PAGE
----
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Wednesday, April 17, 2024
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Review: The Department of Performing Arts creates a self-reflective experience in their presentation of ‘Everybody’

The play transforms a 15th century story to reflect contemporary issues

Editor’s Note: The cast listed in this article represent the performers in the performance on October 20th at 8pm.

The immersive play “Everybody,” presented by the AU Department of Performing Arts from Oct. 20 to 22, was a captivating experience. The simplistic set design, talented cast and subtle comedy contributed to the play’s successful self-reflective journey.

Written by Branden Jacobs-Jenkins and directed by AU guest director Christopher Michael Richardson, “Everybody” is a modern adaptation of the 15th century play “Everyman.” The character Everybody (Zak Majzoub, Emma Wallach, Sedona Salb), an entity who is a metaphor of humanity, takes the audience on an exploration of morality. 

The reflective nature of the play immediately becomes apparent when the audience realizes the allegorical characters are meant to symbolize parts of humanity, such as Friendship (Elena Zimmerman), Stuff (Skylar Bluestein), Love (Ty Melnik) and Understanding (Katherine Zimmerman). Many of the performers partake in a lottery before each show that determines which role they will be playing that night, as some of them have learned more than one.

Majzoub, Wallach and Salb, along with the ensemble cast, appear in the audience at the beginning of the show, and then move onstage to solidify the idea that the lessons learned in the play can be applied to real life and that Everyman could be any of us. 

The play begins with God (Alexandra Plummer) expressing distaste for humanity. Accusing humans of being arrogant and prideful, God demonstrates disappointment in the complex creation that is humanity. God then calls upon Death (Lauren Riojas) to summon Everybody in order to question them on how they have lived. Everybody, fearing Death, desperately pleads to have a companion on their journey.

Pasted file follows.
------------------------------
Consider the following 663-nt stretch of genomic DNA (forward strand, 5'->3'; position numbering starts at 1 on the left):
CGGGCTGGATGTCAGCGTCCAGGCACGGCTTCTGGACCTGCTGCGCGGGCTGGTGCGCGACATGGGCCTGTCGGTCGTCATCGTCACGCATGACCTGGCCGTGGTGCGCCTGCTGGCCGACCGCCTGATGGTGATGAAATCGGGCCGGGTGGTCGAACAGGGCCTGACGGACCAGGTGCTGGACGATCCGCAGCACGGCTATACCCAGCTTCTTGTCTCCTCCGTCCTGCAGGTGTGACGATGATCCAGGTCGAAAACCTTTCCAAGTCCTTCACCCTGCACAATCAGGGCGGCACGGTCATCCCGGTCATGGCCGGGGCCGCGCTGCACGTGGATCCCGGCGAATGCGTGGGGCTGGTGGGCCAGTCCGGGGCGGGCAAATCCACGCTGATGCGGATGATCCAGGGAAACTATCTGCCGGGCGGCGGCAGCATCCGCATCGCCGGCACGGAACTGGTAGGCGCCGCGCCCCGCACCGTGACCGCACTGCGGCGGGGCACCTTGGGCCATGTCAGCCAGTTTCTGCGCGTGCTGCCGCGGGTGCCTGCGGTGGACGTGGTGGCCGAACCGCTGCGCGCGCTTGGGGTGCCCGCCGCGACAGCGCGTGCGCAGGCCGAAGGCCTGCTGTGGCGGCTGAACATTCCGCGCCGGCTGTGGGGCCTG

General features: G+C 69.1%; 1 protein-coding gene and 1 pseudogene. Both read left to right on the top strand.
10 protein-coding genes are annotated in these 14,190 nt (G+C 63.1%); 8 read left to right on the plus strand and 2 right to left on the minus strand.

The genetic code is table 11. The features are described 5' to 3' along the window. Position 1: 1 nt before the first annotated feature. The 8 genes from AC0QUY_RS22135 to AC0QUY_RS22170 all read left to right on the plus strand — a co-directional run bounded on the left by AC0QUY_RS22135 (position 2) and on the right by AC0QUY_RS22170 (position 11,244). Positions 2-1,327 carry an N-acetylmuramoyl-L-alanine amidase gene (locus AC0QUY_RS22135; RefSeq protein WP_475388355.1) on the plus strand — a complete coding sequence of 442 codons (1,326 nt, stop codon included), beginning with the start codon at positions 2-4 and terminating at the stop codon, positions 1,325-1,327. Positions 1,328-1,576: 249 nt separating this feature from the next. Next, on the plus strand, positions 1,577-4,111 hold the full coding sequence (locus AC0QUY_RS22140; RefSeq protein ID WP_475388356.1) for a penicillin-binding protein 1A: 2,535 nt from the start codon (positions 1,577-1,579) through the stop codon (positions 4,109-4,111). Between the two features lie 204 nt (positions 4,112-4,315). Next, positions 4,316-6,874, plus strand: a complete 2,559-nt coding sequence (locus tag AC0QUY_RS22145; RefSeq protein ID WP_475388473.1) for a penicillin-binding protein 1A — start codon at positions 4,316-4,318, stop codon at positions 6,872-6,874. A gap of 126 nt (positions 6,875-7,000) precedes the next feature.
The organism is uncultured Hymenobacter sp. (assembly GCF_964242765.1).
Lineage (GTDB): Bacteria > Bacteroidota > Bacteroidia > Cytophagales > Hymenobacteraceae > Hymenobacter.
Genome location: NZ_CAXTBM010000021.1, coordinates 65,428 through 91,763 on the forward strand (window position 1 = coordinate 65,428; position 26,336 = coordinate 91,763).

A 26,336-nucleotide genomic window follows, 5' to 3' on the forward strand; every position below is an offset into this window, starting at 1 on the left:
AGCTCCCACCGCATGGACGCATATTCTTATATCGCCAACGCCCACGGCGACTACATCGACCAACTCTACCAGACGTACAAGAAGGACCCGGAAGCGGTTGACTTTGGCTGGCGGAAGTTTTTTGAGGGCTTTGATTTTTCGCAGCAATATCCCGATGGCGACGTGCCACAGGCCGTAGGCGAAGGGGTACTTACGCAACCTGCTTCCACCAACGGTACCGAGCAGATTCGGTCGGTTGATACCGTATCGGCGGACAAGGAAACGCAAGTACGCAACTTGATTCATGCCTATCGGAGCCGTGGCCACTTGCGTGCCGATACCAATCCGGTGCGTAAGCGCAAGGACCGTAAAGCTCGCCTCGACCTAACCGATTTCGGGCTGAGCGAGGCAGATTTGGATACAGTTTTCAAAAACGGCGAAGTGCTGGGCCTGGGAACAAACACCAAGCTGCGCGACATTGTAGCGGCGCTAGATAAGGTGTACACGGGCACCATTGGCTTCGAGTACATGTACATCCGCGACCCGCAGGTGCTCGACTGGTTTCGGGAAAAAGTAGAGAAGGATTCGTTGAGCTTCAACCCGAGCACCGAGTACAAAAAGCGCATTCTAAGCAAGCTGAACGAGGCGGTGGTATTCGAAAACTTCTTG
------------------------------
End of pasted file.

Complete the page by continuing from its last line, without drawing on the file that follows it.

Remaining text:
Friendship, whose energetic personality and colorful costume contrast with Death, refuses to accompany Everybody on their journey into the unknown. The character is also used to criticize social media, and ties a modern issue into the story effectively. Cousinship (Emma Altrichter) and Kinship (Sirra Faal), who also refuse to join Everybody on their journey, present the idea that devotion is, as Everybody calls it, “a vast conspiracy.” 

Later, Everybody meets with Stuff, who is a being intertwined with various random objects. Stuff encapsulates the idea of capitalism and how human labor is translated into material items. To show that, in the end, material objects hold little value, Stuff poses one rhetorical question to be answered by the audience: Why is our society so enthralled with the idea of money?

The characters who eventually follow Everybody into Death are Love and All the Shitty Evil Things (Jae Gee). This contributes to one of the play's main messages: One cannot escape their prior actions in the face of Death.

The talented cast embodies the characters with commitment and delivers the messages of the story creatively. The allegorical figures had unique costumes which appropriately contrasted with Everybody’s earth-toned one. The sets were simplistic, containing colorful geometry and contributed to the performance without overpowering the actors. 

Richardson directed a thoughtful play the audience can relate to. The cast does a phenomenal job tackling complex moral issues and entraps the audience so they can contemplate its meaningful messages. 

mzaczkiewicz@theeagleonline.com


Section 202 host Gabrielle and friends go over some sports that aren’t in the sports media spotlight often, and review some sports based on their difficulty to play. 



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